The new Bungalow One by Robb Report Home & Style at the Fairmont Miramar Hotel ditches formality in favor of a restrained take on the VIP retreat.
The arresting view inside the recently unveiled Bungalow One by Robb Report Home & Style at the Fairmont Miramar hotel owes, in part, to what is not there: no ornate drapery, no high-gloss dining table for 12, no gilt-framed oil paintings. Rather than include such trappings, the Los Angeles–based interior designer Michael Berman—who was tasked with converting four of the Santa Monica, Calif., property’s bungalows into one presidential suite in collaboration with the Fairmont Miramar and Home & Style—took a low-key tack with the high-end lodging’s design.
“I wanted this to be more like staying in a personal guest home of a really great beach house,” says Berman of the comfortably appointed bungalow, where the nightly rate starts at $4,000. “Yes, I wanted it to feel luxurious, but not necessarily formal or opulent. This is Santa Monica, not Los Angeles, so things are a little more relaxed. But I get that this is an anomaly in terms of what you’d typically expect from a presidential suite.”
If his treatment of the accommodation is unique, it is in keeping with the Fairmont’s history as a one-of-a-kind coastal hideaway for high-profile guests. Thirty-two bungalows scattered throughout the 4.5-acre property perched above Santa Monica Bay were built in the 1930s and 1940s and have housed such luminaries as Marilyn Monroe, Eleanor Roosevelt, and Charles Lindbergh. Today, the 10-story Ocean Tower, built in the 1950s, anchors the hotel (owned since 2006 by the computer tycoon Michael Dell), while the bungalows remain in demand for their homelike ambience amid the poolside bustle.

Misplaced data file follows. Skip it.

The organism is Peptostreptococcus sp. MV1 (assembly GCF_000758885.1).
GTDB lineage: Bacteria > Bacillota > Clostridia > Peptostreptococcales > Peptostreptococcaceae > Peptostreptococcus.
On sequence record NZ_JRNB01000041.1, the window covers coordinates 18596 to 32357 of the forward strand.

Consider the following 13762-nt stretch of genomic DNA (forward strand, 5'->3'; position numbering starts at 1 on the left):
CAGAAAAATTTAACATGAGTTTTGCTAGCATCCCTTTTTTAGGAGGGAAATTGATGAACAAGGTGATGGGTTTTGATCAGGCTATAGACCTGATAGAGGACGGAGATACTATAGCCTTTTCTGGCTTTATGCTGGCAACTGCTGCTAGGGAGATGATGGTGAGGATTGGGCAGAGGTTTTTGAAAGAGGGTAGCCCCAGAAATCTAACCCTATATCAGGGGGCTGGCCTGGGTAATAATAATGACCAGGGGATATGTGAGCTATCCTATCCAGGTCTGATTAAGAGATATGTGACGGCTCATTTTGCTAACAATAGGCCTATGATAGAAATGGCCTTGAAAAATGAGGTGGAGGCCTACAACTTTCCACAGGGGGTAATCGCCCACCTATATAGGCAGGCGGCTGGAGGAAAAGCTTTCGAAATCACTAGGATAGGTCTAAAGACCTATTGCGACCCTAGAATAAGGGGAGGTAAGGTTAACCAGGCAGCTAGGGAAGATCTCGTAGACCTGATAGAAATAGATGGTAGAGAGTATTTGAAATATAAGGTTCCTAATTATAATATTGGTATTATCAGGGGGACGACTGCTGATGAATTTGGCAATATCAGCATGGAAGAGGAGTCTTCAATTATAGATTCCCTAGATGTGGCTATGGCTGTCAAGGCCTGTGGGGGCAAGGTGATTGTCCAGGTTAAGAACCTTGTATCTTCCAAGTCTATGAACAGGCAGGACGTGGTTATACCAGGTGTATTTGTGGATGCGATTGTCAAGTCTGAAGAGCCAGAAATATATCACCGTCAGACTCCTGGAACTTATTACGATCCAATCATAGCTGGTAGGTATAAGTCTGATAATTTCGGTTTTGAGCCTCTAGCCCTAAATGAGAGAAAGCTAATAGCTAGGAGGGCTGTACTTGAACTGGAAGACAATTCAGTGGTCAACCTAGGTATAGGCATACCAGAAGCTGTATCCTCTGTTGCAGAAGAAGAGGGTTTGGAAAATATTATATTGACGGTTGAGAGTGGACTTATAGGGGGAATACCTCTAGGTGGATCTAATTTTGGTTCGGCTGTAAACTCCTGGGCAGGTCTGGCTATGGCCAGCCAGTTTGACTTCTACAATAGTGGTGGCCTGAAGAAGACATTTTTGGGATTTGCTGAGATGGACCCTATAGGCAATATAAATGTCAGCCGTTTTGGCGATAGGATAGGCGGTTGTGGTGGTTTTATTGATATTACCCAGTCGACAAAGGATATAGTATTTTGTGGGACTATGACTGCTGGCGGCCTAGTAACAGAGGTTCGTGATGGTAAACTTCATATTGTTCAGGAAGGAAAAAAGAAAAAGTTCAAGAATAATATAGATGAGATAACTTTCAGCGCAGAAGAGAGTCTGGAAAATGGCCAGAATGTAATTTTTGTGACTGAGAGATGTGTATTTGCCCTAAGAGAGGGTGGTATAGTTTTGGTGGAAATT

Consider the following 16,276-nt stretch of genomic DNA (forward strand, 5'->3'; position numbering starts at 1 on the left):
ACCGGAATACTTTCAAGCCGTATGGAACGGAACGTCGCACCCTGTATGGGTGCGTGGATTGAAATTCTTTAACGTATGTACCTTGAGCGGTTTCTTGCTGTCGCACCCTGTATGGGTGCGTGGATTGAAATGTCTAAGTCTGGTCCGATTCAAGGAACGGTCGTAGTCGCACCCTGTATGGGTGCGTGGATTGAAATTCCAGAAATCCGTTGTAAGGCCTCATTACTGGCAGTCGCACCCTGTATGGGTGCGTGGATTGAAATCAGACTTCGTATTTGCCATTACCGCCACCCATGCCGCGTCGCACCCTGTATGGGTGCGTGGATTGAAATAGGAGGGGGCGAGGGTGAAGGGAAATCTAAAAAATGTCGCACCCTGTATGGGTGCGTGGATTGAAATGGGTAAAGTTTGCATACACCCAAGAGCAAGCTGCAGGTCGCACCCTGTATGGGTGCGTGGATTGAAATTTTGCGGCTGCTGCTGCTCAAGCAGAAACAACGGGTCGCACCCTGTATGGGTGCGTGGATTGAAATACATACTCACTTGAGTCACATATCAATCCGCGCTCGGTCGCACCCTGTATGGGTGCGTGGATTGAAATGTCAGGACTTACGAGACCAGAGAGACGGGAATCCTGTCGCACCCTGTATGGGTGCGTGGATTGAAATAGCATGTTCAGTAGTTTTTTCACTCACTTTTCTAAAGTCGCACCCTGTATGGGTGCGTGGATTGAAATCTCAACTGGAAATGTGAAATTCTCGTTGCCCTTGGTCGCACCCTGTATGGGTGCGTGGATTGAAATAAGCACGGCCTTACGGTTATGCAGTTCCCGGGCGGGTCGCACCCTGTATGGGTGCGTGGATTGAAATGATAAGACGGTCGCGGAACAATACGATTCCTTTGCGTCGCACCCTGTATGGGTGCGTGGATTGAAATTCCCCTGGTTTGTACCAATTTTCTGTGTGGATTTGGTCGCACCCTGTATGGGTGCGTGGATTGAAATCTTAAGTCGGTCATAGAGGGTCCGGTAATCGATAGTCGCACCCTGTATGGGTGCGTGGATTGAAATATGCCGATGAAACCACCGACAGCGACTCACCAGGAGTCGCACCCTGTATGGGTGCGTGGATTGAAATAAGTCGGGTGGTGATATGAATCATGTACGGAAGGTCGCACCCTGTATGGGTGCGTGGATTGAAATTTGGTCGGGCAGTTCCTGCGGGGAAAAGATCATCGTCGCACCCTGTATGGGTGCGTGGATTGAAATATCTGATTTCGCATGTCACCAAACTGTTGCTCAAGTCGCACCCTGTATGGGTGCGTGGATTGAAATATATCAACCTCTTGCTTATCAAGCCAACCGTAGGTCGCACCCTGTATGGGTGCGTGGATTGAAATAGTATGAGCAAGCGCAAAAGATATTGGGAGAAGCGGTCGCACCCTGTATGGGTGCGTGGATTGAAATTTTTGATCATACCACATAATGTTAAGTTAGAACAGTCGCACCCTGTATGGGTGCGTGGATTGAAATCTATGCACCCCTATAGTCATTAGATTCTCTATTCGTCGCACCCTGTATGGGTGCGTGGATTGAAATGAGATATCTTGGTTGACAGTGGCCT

Bungalow One, however, stands apart from the other cottages for one attribute in particular: space. The unit’s indoor and outdoor areas total 2,500 square feet, which is more than twice the size of any other suite at the hotel. To imbue the larger dwelling with a feeling of home and style, Berman had to contend with the extant architecture. “One of the major challenges here was to provide a sense of flow to what was essentially a linear row of four suites,” says Berman, whose own furniture designs appear in the bungalow and in other hotels, such as the Peninsula Beverly Hills, Wynn Las Vegas, and various Four Seasons properties.
Though major construction was not an option, Berman was able to create a core living room and sleeping quarters within the building’s rectangular layout using the center two rooms as the main design event. “The center rooms include a living area and the master suite, which are soft and opulent but in a casual way,” says Berman. (Some of the wall between the living area and the master suite was taken down, to connect the spaces via double doors.) Both stay within a similar palette of dove gray, charcoal, blues, and whites, with punches of greens—not exactly warm and cozy tones, but the designer purposefully chose cooler colors to interact with the sunlight. “Everything gets so warmed up in here by the sun,” he explains. “The clear, cool palette plays off of that.”
(continues on next page...)